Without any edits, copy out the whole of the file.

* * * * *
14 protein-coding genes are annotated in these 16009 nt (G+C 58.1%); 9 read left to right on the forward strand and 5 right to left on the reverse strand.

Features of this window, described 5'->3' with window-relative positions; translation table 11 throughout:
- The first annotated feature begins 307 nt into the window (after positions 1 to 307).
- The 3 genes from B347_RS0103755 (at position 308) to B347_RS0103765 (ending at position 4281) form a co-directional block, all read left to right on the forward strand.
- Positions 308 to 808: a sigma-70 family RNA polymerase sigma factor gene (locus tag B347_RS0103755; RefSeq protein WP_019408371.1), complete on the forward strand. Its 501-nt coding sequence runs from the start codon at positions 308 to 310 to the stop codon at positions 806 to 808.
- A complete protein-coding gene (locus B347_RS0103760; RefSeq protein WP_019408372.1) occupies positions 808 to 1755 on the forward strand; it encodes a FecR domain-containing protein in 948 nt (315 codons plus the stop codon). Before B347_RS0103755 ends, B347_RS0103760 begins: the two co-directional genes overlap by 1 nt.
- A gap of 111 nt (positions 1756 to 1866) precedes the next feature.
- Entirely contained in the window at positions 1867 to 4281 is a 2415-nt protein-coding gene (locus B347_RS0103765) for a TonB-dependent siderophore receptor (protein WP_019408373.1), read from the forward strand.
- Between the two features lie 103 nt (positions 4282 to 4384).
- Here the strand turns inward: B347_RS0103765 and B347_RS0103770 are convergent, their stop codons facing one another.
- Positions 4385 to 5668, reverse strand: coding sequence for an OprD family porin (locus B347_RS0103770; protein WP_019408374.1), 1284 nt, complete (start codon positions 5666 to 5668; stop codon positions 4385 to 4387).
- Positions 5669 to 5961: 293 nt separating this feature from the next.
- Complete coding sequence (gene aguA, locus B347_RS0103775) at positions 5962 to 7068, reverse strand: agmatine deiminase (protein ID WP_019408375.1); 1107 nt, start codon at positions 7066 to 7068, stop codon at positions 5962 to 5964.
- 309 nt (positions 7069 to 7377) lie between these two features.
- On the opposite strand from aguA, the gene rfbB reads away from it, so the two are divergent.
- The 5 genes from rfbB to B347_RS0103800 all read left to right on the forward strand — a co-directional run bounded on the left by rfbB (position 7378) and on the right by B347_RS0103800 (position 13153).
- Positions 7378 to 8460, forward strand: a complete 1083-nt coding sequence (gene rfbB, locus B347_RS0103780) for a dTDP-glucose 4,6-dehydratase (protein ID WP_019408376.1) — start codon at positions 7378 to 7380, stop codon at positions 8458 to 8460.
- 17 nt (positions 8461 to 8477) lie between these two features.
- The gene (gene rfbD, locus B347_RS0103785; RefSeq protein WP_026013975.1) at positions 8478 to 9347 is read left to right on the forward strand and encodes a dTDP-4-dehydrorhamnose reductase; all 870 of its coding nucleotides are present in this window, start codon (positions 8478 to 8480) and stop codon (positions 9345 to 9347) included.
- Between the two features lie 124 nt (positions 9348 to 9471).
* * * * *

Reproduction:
14 protein-coding genes are annotated in these 16009 nt (G+C 58.1%); 9 read left to right on the forward strand and 5 right to left on the reverse strand.

Features of this window, described 5'->3' with window-relative positions; translation table 11 throughout:
- The first annotated feature begins 307 nt into the window (after positions 1 to 307).
- The 3 genes from B347_RS0103755 (at position 308) to B347_RS0103765 (ending at position 4281) form a co-directional block, all read left to right on the forward strand.
- Positions 308 to 808: a sigma-70 family RNA polymerase sigma factor gene (locus tag B347_RS0103755; RefSeq protein WP_019408371.1), complete on the forward strand. Its 501-nt coding sequence runs from the start codon at positions 308 to 310 to the stop codon at positions 806 to 808.
- A complete protein-coding gene (locus B347_RS0103760; RefSeq protein WP_019408372.1) occupies positions 808 to 1755 on the forward strand; it encodes a FecR domain-containing protein in 948 nt (315 codons plus the stop codon). Before B347_RS0103755 ends, B347_RS0103760 begins: the two co-directional genes overlap by 1 nt.
- A gap of 111 nt (positions 1756 to 1866) precedes the next feature.
- Entirely contained in the window at positions 1867 to 4281 is a 2415-nt protein-coding gene (locus B347_RS0103765) for a TonB-dependent siderophore receptor (protein WP_019408373.1), read from the forward strand.
- Between the two features lie 103 nt (positions 4282 to 4384).
- Here the strand turns inward: B347_RS0103765 and B347_RS0103770 are convergent, their stop codons facing one another.
- Positions 4385 to 5668, reverse strand: coding sequence for an OprD family porin (locus B347_RS0103770; protein WP_019408374.1), 1284 nt, complete (start codon positions 5666 to 5668; stop codon positions 4385 to 4387).
- Positions 5669 to 5961: 293 nt separating this feature from the next.
- Complete coding sequence (gene aguA, locus B347_RS0103775) at positions 5962 to 7068, reverse strand: agmatine deiminase (protein ID WP_019408375.1); 1107 nt, start codon at positions 7066 to 7068, stop codon at positions 5962 to 5964.
- 309 nt (positions 7069 to 7377) lie between these two features.
- On the opposite strand from aguA, the gene rfbB reads away from it, so the two are divergent.
- The 5 genes from rfbB to B347_RS0103800 all read left to right on the forward strand — a co-directional run bounded on the left by rfbB (position 7378) and on the right by B347_RS0103800 (position 13153).
- Positions 7378 to 8460, forward strand: a complete 1083-nt coding sequence (gene rfbB, locus B347_RS0103780) for a dTDP-glucose 4,6-dehydratase (protein ID WP_019408376.1) — start codon at positions 7378 to 7380, stop codon at positions 8458 to 8460.
- 17 nt (positions 8461 to 8477) lie between these two features.
- The gene (gene rfbD, locus B347_RS0103785; RefSeq protein WP_026013975.1) at positions 8478 to 9347 is read left to right on the forward strand and encodes a dTDP-4-dehydrorhamnose reductase; all 870 of its coding nucleotides are present in this window, start codon (positions 8478 to 8480) and stop codon (positions 9345 to 9347) included.
- Between the two features lie 124 nt (positions 9348 to 9471).